mikekato:

I’m not surprised by this at all. Bullying by adults after they are finished with what they did in school is way more harsh than the kids stuff. No doubt, the hierarchy in the countryside is based primarily on muscle and is only circumvented at times by the power of money. While the real rural lands are plagued now with a dearth of people and the only ones left are getting old, the less populated cities and towns are much like the hick towns in the U.S. and other western nations. it’s just a different form of the same jaded blue-collar cowboy conservatism that puts the power in the hands of the “redneck” ruffians that rule with their fists.

Originally posted on RocketNews24:

Ijime, or bullying, is sadly as much a part of Japanese school life as it is in any other country. In Japan, too, each school has a sort of social hierarchy, where the “cool kids” often pick on or exclude the nerdy/unsporty kids, and everyone gets shuffled around until the “stronger” kids are on the top and the “weaker” kids are on the bottom.

But in a society like Japan, where group mentality is so important, you’d be mistaken for thinking that after high school everyone just flutters off to become their own special snowflake and cast off the mental wounds of a tough adolescence.

In other words, if someone was bullied in school, there’s a chance they’ll keep on being bullied by the same people right on through their working days if they stay in the same town. So how does this “high school hierarchy” continue to affect…

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mikekato:

I’ve pounded mochi the traditional way around 50 times. Never like this, though!

Originally posted on RocketNews24:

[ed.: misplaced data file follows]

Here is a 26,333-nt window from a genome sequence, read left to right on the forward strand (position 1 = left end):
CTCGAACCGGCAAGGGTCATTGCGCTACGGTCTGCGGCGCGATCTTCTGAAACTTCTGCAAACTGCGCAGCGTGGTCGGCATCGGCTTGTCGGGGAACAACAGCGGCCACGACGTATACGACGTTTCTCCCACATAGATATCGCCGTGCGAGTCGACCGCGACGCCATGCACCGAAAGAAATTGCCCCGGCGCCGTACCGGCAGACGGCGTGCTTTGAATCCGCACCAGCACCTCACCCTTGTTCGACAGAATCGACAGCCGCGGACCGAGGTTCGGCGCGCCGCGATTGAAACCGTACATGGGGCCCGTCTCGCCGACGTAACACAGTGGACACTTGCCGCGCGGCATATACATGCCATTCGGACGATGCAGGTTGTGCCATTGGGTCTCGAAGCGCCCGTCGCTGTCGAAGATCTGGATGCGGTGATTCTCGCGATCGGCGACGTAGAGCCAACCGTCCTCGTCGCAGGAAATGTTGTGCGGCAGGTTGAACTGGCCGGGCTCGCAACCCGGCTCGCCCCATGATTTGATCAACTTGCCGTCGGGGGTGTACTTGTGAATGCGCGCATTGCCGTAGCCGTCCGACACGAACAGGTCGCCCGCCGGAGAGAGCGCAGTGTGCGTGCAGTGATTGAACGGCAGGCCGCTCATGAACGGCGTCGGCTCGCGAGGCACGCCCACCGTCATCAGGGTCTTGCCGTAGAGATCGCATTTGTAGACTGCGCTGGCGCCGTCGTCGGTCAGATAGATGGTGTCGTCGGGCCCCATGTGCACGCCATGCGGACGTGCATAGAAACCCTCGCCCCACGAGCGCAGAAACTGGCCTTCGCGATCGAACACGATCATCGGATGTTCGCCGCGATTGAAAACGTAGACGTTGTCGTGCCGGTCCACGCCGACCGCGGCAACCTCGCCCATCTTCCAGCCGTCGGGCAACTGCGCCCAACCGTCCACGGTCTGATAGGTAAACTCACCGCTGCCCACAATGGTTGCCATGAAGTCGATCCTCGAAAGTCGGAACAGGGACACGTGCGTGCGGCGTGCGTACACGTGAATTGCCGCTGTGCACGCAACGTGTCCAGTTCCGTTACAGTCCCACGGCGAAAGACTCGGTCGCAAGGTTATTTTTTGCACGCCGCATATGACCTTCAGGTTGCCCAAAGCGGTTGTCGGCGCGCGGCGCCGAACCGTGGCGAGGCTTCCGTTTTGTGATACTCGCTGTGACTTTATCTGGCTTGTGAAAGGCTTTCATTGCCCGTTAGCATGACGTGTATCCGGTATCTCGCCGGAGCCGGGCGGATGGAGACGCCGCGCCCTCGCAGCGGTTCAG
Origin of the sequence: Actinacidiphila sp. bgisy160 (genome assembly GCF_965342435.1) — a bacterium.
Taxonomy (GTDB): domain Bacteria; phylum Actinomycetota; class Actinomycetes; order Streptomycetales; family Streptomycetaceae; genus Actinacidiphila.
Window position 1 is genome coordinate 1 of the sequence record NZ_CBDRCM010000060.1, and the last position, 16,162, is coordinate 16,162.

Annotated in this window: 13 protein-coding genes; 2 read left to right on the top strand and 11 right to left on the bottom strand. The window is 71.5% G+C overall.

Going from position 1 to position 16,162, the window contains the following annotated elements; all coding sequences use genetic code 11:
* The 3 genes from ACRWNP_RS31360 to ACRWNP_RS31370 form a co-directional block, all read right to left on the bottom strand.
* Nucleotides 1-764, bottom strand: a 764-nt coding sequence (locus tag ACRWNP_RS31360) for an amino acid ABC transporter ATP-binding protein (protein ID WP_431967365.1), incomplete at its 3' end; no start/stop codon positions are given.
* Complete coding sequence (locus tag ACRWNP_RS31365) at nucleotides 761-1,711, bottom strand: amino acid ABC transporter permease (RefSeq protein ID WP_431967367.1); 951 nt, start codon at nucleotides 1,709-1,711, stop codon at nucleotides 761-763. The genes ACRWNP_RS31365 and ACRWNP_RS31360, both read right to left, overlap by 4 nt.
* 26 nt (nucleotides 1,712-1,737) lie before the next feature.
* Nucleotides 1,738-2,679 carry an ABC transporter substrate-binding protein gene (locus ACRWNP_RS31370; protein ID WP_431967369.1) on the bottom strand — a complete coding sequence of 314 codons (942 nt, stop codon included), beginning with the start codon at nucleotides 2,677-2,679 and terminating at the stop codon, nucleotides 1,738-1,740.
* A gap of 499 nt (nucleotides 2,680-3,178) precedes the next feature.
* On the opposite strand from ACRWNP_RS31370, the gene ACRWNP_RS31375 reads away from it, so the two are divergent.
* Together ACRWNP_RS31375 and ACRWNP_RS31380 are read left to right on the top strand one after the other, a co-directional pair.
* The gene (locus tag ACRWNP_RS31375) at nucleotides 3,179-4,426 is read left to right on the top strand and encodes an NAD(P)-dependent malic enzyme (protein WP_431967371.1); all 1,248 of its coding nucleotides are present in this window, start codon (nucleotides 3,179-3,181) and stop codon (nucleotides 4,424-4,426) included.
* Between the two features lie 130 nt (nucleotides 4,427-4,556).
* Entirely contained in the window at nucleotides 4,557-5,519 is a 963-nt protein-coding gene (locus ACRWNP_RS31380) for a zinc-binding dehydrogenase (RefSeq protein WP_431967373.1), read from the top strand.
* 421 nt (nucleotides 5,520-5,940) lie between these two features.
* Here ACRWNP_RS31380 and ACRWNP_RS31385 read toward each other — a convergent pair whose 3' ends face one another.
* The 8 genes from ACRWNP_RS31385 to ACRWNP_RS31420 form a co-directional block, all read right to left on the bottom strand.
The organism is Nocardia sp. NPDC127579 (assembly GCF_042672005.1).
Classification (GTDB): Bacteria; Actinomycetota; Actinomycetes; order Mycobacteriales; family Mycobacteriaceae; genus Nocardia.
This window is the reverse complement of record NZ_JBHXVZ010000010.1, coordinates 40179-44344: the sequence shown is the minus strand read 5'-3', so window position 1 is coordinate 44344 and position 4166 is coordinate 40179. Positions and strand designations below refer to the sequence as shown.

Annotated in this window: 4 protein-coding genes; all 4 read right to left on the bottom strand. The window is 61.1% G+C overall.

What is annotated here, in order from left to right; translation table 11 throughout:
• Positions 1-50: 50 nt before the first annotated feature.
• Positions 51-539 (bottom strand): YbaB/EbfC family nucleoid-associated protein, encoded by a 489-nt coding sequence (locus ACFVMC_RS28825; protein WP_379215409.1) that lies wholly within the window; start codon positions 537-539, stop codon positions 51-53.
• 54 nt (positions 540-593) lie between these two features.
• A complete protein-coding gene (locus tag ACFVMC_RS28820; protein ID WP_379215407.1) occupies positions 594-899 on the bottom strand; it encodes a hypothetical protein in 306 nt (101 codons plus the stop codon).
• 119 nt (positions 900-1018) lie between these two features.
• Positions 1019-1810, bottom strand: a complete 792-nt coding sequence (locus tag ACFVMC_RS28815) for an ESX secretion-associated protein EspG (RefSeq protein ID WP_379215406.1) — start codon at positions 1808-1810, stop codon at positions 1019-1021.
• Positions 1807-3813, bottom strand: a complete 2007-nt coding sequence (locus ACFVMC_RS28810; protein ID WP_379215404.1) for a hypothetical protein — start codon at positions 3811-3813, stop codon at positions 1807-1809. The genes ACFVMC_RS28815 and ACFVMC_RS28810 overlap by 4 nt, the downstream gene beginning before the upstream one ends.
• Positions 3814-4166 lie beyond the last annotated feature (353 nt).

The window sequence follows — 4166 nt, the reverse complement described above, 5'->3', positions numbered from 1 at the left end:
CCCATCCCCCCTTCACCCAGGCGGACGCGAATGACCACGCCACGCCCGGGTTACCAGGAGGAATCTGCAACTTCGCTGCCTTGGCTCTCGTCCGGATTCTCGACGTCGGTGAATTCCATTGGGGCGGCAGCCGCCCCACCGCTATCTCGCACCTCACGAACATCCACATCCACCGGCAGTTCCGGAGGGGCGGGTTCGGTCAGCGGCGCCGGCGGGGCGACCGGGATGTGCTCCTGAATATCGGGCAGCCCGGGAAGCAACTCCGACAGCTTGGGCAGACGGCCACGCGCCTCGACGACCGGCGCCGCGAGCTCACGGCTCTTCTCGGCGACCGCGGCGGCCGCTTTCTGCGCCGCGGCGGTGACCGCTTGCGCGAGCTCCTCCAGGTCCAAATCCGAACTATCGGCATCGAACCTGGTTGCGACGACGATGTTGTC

mochi2

The making of mochi, traditional Japanese rice cakes, is a traditional activity for many Japanese families around the time of the New Year’s holiday. The term for this important ritual in Japanese is mochitsuki (餅つき), which quite simply means “mochi pounding.”

While there are dozens of mochi specialty shops scattered throughout Japan, one particular shop specializing in yomogimochi (mochi mixed with mugwort, giving it a distinctive green color) in Nara Prefecture boasts much more than delicious sweets–its second claim to fame is that it employs the fastest mochitsuki champions in all of the country!

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mikekato:

Anime girls are here to promote the subway – in Kyoto!

Originally posted on RocketNews24:

As we recently reported, the bigwigs at the Kyoto Municipal Transportation Bureau got together a while back and had a little brainstorming session regarding how to convince more people to use the subway. So what did they come up with?

Super-kawaii moe anime girls plastered all over the place! All part of the “Let’s ride the subway” advertising campaign, which hopes to bring in an extra 50,000 passengers a day. So how are people reacting to the sudden plethora of brightly colored cuteness all over their train platforms and carriages?

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mikekato:

This is not made in Japan, but Toriyama Akira’s manga and anime, Dragon Ball, has spawned an industry of spin offs and rip offs. This is the first fan-made film I’ve seen made in the west that is so true to the spirit of the originals (excepting, possibly, the lack of humor that is integral to DZ) that it made the 13 minutes seem to fly by. I love it!

Originally posted on RocketNews24:

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A fan-made sequel to Dragon Ball Z has racked up 3 million views on YouTube, and sent fans into a frenzy of anticipation for the following episodes – if the rest of the series gets funded. The pilot episode of Dragon Ball Z: Light of Hope is based on animated special ‘The History of Trunks’, a DBZ sequel that tells the story of (you guessed it!) the young warrior Trunks.

In the words of every fan ever: “It’s better than ‘Dragonball Evolution’!” On the one hand, that’s not saying much, as Dragon Ball Evolution got spectacularly bad reviews. But on the other hand, when a fan-made film is better than one with a Hollywood budget, that’s certainly something to be proud of.

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Originally posted on RocketNews24:

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With the first season of Pretty Guardian Sailor Moon Crystal well underway, not only is a new generation of wannabe Sailor Scouts emerging, but thousands of fangirls of the original 1990s series are rekindling their love for Usagi-chan and her evil-fighting besties.